17. Wielsucker (@Wielsucker)

    I can live w/ the belated regret, the half admissions and I understand how that generation got there but Vaughters’ running interference by attacking the critics is shitty. He’s been trying to keep a leaky raft afloat for a long time, waiting for the perfect time that everyone could come clean and get off easiest. I think Vaughters is honest about his goals but it’s a messy business and he’s had to make some difficult choices about how and when to deal with loads of inconvenient facts. Prior to “The Fall”, if Garmin had been completely honest and public with all their riders’ pasts, they would have ceased to exist. He owes some apologies but I don’t know how he could even start separating the truth from the PR and damage control.

  18. Robo

    I loved this post and nearly every comment left in response to it. I was on the Slipstream bandwagon from day 1, but Ryder’s “confession” is just another nail in the coffin.

    And Steve, this is two days in a row when you haven’t held anything back. You ravaged Schleck’s abilities yesterday, and you called JV a prick today. I love that you don’t hold anything back. That’s why read your blog EVERY day. Keep it up!

  19. PnutBrittle

    Vaughters had so many opportunities to come forward and make a stand. He seems to have chosen to do it in a politically correct way that allowed him to still get paid while seen to be trying to move the sport through the doping scandals. I don’t blame his approach but when you take this approach, you can’t put yourself out there as a “life time crusader against doping” now that it’s politically and economically convenient to do so. When I see him on stage next to Betsey, ) I get a little perplexed. How can he sit next to Betsey, one of the few people who took a stand, lost everything economically and politically, and cast an image that he suffered and was victimized to the same extent?

    The sport of cycling needed and still needs a US version of George Washington and JV is not him. The sport needs to move beyond him; he is no bridge to the future. Start over. If there was an asymmetrical distribution of information on the sport where JV and other insiders held all the information, they could tip toe and dance but the distribution of information is evening out where the fans and social media have changed the meaning of crisis management.

  20. Tanner Culbreath

    Crazy stuff, but not surprising. Steve, I would love to hear your thoughts on the European CX scene. Are all those guys clean? I find it hard to believe, but there is never any doping drama in the CX scene. Only the Road. I think it was a couple years ago that pre-worlds, Bart Wellens checked into a hospital for near kidney failure. That seemed like a dead giveaway, but nothing was ever said.

  21. Dennis C

    I agree with everything that Steve wrote about Jonathan Vaughters. Cycling would be a far better sport without Vaughters and Riis.

    I would love to see Steve do a podcast with Mike Creed soon.

  22. Roberto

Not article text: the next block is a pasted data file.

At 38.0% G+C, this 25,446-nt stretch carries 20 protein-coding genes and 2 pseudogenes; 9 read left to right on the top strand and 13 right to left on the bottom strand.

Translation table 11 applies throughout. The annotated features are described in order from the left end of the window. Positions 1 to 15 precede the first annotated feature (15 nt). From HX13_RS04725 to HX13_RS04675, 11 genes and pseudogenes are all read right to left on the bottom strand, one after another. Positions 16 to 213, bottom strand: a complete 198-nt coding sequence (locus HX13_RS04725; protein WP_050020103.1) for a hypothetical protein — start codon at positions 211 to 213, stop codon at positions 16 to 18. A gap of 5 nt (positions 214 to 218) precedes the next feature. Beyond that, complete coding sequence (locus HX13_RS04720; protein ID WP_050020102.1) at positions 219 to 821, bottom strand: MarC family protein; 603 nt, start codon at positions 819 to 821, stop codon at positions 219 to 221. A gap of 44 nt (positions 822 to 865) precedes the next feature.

What really is truth?, I think it means something different, to all of these guys. From the late 80’s to the mid 2000’s, the Pro cycling world was a very dark place. And guys that aspired to Pro cycling careers, really only had 3 choices. Dope, Quit, or toil anonymously in the amateur/semi pro peloton. That is really what it boiled down to. And most of these guys, really don’t feel sorry for what they chose. Maybe they don’t feel it was fair, but they don’t feel like they had a choice, at least if they wanted to live the life they chose. Lance isn’t sorry for what he did, and that’s why he sleeps just fine at night. He defended himself in a very venomous way, but Lance was never a nice guy, so I don’t know why anyone would be surprised. He feels like he was wrongfully singled out, and I for one have to agree. Either destroy them all, or let it alone. Travis Tygart called it “the most organised and extensive doping scheme, in the history of sport”. To me, that just means it either was a vendetta, or Travis is the biggest moron to ever walk this planet. Every single team, had just as organised and extensive doping schemes, as the teams Lance was on. The only difference was Lance and Bruyneel. The work ethic made them invincible for 7 years. The math is simple, everybody dopes, you train more miles than the other dopers, you have no lives accept on the bike, and you win lots of races. If every team had the same commitment, you would see speed records, that nobody could ever touch. You have to ask yourselves several questions. (1) In the same situation, what would you have done. (assuming that Steve knew what was happening, we all know his decision) (2) Do you really think it’s possible to have a clean peloton. (3) Even though everybody was doping, did you enjoy those races. Unfortunately, I have had to answer all three. I drank the Kool-Aid, I did enjoy those races, and I don’t believe you will ever have a completely clean peloton. I’m old, and I grew up in an era when people still had moral character. Confronted with the choice, I still chose to dope. The kids today have no structure, and far less moral character. What decision do you think they’ll make. People want to win, and they will do whatever it takes. As a Masters racer, I still want to win. But not at the risk of my health. When you’re young, you don’t think about things like that, you think you’re bullet proof. Let’s face it folks, the peloton is probably cleaner than it was. But I assure you, somebody is cheating. At the right time, in the right race, a clean rider can win. (which didn’t used to be the case) But cyclists are going to cheat, and they’re is no way to completely stop it.